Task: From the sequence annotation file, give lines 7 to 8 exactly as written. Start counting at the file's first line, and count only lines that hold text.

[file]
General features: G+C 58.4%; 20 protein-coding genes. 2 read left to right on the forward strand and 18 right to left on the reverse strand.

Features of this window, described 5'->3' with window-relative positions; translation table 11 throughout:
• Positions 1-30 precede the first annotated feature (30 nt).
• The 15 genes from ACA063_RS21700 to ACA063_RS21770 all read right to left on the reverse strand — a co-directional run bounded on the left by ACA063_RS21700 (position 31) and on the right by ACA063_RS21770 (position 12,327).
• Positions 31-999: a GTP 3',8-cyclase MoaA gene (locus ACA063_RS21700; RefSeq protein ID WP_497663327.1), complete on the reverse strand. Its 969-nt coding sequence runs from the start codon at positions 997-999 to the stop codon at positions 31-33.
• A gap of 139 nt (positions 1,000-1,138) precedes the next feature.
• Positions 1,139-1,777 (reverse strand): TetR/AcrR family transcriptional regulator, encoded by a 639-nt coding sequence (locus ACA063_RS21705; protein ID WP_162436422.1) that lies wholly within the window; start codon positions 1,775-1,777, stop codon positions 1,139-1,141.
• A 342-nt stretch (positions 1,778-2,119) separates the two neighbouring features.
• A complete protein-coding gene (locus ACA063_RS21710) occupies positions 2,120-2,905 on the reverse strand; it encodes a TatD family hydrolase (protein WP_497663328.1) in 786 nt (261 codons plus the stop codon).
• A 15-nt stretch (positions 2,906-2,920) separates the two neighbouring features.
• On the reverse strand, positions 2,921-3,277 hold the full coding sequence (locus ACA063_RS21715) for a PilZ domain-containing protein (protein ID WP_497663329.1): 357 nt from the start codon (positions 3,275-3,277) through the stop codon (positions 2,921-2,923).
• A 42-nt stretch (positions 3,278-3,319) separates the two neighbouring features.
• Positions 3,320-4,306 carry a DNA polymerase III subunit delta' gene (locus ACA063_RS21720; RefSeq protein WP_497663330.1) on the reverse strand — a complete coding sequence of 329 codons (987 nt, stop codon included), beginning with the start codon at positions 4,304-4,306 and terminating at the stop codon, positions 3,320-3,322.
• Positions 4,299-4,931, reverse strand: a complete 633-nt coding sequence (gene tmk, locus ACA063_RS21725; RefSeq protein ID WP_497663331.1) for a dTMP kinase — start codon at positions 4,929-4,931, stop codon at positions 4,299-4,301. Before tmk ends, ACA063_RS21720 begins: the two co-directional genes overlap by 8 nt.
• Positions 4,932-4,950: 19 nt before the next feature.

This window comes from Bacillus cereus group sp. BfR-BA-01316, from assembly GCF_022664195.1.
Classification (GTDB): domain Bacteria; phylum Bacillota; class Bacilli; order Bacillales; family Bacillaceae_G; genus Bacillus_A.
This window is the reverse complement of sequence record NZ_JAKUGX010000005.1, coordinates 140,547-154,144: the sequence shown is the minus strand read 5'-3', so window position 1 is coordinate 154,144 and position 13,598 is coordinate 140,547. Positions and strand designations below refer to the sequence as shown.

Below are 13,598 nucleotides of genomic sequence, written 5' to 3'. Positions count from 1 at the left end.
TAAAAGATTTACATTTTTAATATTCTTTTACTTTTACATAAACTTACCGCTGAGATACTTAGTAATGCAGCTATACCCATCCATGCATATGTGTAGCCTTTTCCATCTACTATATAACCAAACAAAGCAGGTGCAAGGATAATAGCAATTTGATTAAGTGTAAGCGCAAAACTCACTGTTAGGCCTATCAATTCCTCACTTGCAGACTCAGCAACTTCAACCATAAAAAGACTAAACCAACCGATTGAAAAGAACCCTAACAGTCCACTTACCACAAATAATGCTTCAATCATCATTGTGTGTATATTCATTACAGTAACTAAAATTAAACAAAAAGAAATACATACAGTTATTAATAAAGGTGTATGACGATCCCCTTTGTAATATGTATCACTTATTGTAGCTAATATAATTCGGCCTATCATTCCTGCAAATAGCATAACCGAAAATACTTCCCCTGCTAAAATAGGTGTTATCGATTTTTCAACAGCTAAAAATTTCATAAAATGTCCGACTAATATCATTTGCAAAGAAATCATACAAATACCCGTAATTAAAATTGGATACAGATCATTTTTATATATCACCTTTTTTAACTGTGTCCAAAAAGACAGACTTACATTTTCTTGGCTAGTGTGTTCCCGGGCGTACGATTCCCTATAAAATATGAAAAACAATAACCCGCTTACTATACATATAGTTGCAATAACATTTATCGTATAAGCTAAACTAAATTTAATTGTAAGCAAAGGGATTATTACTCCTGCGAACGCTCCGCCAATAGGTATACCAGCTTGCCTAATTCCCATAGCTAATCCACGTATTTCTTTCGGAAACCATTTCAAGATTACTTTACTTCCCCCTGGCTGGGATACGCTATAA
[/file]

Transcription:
• Positions 1,139-1,777 (reverse strand): TetR/AcrR family transcriptional regulator, encoded by a 639-nt coding sequence (locus ACA063_RS21705; protein ID WP_162436422.1) that lies wholly within the window; start codon positions 1,775-1,777, stop codon positions 1,139-1,141.
• A 342-nt stretch (positions 1,778-2,119) separates the two neighbouring features.